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Allen Edmonds Appreciation Thread - Page 242

post #3616 of 49638
Quote:
Originally Posted by patrick_b View Post





I agree with that assessment. On far too many occasions, I've purchased shoes (typically at discount) that I thought would stretch out over time. In almost every case, the shoes were unwearable. I came to the conclusion that shoes MUST fit perfectly out of the box or I won't buy them. Like you, I get pressure on the little toe on one foot. I've been able to make slightly large shoes work with insoles or even thicker socks but never had luck with shoes that were snug in the store. It's cost me more than I'd like to admit over the years.

patrick I've often been in the same situation as a person who has a wide foot. Even on SF people seems to believe that stretching does happen with wear and a little snugness is desired. I sometimes wonder if it's the shoe that stretches after a couple of wears or just the leather getting softer from wear.
post #3617 of 49638
Quote:
Originally Posted by patrick_b View Post





I agree with that assessment. On far too many occasions, I've purchased shoes (typically at discount) that I thought would stretch out over time. In almost every case, the shoes were unwearable. I came to the conclusion that shoes MUST fit perfectly out of the box or I won't buy them. Like you, I get pressure on the little toe on one foot. I've been able to make slightly large shoes work with insoles or even thicker socks but never had luck with shoes that were snug in the store. It's cost me more than I'd like to admit over the years.
Quote:
Originally Posted by acousticfoodie View Post

patrick I've often been in the same situation as a person who has a wide foot. Even on SF people seems to believe that stretching does happen with wear and a little snugness is desired. I sometimes wonder if it's the shoe that stretches after a couple of wears or just the leather getting softer from wear.

+ 1 on both counts. I think most people on SF seem to prefer a snug fit. I might be in the minority, but I'd almost rather have a shoe that is too big than too small. I can't stand having my toes crammed in. You really just have to be ruthless and not keep a shoe because you're in love with the way it looks, not the way it fits.
post #3618 of 49638
Quote:
Originally Posted by tom10167 View Post


Are all AE shoes full-grain leather? What is the difference between calfskin and premium calfskin? It isn't in their glossary.


AE uses very high quality top grain/full grain leather from reputable tanneries. The shell cordovan comes from Horween just like Alden's shell offerings. I'm not sure where you are seeing premium calf vs. standard calf but I know the discontinued Seven line used a much softer feeling calf that seems to feel a lot like the new Independence line. Both of these lines were sold at a premium and had other features that drove the price up like different heel treatments, soft lining and nicer finishing. With that said, AE's leather quality isn't a factor I ever considered lacking in any way on their standard dress shoes.

 

The only models that may use a lower quality leather would be the less expensive, non-welted, non-US made 'ae' line. But even that's just a guess.

post #3619 of 49638

Having never heard of shell cordovan.. I began my search to discover what this talk was about.  During that I came across Horween's blog and found some really cool videos, one of which shows the process of cordovan being made.  http://horween.wordpress.com/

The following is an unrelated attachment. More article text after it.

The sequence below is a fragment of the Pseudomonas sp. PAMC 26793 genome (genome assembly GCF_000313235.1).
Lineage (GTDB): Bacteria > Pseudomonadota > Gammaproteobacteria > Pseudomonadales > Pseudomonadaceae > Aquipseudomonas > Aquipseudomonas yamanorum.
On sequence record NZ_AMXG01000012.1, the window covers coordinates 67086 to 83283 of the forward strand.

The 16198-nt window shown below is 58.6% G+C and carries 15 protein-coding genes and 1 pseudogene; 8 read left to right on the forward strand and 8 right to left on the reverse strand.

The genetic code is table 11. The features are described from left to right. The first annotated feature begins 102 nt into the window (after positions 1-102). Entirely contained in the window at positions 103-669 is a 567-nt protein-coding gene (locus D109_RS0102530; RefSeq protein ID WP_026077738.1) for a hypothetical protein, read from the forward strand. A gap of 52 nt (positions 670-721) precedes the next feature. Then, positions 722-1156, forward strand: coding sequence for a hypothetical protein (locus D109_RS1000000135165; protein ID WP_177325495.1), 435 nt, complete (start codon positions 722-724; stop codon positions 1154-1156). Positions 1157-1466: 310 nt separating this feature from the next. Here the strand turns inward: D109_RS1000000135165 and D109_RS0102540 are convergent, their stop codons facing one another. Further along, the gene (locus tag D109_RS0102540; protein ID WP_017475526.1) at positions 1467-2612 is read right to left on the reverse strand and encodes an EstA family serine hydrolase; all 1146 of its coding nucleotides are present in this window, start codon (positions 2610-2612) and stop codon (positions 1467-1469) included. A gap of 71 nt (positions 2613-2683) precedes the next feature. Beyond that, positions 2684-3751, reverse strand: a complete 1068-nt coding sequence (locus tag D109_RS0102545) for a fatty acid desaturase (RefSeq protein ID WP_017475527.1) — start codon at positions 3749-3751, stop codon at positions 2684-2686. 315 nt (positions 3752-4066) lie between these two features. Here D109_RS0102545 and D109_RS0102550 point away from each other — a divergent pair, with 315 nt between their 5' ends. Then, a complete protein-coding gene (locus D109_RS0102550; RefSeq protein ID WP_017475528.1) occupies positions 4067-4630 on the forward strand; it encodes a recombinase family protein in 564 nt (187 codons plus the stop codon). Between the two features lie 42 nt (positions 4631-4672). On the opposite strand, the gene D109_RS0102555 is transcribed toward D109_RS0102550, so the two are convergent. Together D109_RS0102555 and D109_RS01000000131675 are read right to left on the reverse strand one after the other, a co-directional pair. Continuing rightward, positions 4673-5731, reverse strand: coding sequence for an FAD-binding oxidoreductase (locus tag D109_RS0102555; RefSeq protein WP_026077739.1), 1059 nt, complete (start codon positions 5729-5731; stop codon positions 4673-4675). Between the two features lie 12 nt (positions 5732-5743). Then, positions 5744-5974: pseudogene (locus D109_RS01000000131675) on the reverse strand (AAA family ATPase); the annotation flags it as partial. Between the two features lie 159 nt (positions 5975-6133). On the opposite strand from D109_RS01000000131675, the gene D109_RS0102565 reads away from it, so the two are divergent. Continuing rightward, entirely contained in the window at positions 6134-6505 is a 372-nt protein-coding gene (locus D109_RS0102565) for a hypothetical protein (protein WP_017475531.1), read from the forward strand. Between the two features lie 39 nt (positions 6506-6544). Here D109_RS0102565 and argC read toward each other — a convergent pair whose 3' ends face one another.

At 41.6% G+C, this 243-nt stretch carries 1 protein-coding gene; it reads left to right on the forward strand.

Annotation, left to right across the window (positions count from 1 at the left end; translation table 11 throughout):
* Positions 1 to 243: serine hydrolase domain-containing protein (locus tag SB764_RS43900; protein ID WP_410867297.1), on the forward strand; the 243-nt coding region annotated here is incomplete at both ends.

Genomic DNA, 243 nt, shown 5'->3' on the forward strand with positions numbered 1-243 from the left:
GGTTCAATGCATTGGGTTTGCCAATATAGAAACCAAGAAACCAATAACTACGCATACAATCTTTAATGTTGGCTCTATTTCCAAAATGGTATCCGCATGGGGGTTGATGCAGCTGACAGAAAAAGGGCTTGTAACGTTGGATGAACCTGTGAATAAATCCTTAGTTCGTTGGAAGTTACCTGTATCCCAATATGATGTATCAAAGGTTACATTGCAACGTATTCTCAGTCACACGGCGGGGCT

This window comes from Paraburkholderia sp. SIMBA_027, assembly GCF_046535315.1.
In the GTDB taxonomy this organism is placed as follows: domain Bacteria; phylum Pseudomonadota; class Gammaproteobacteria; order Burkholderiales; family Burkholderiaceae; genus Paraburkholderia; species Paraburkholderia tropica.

So from what I gather cordovan is horse (rump) skin?  I am no animal rights activist, but I am curious how they gather so much horse rump skin?

post #3620 of 49638

I like a snug fit too. But I got too used to cheaper shoes with more give in the heel and toe.  Now I really understand why they say to try on shoes after you've been on your feet for the day.  I want a little bit of room so my feet can swell if needed.  I still need more walking around experience to zero in on the best size though.  I'm learning fast.

post #3621 of 49638
Quote:
Originally Posted by guyfawkes View Post

Having never heard of shell cordovan.. I began my search to discover what this talk was about.  During that I came across Horween's blog and found some really cool videos, one of which shows the process of cordovan being made.  http://horween.wordpress.com/

 

So from what I gather cordovan is horse (rump) skin?  I am no animal rights activist, but I am curious how they gather so much horse rump skin?


It's actually the membrane between the skin and the muscle on the butt of the horse. It comes from the horse meat industry primarily from countries like France where horse meat is still eaten. It used to be eaten quite a lot here in the USA too at one time but has fallen out of fashion.
post #3622 of 49638

Quote:

Originally Posted by guyfawkes View Post

Having never heard of shell cordovan.. I began my search to discover what this talk was about.  During that I came across Horween's blog and found some really cool videos, one of which shows the process of cordovan being made.  http://horween.wordpress.com/

 

So from what I gather cordovan is horse (rump) skin?  I am no animal rights activist, but I am curious how they gather so much horse rump skin?


Don't forget this one:

 

http://www.youtube.com/watch?v=He7EpbyzfPE&feature=plcp&context=C4f77a2eVDvjVQa1PpcFM4_ruJn3dlbJi40IMiTaSDjEhj2spTnSE%3D

 

AFIK the horse hides are a byproduct so horses aren't actually slaughtered specifically for their hides. That's one reason shell is rarer and more expensive. In addition to the different tanning process, there is much less raw material from which to make the leather.

 

post #3623 of 49638

Personal factoid, I ate "Steak de Cheval" (horse meat) while in Geneva.  It was good.  But here's the kicker, looking at the menu I saw a small section in the back describing the meat sources.  Lamb ---> New Zealand.  Horse ---> United States.  Hah, I flew half way around the world to eat an American horse!  Anyway, back to shell cordovan  .  .  .

post #3624 of 49638
Do you guys feel like everyman should have a pair of burgundy cordovan shoes kind of the same way everyman should have a pair of black cap toes?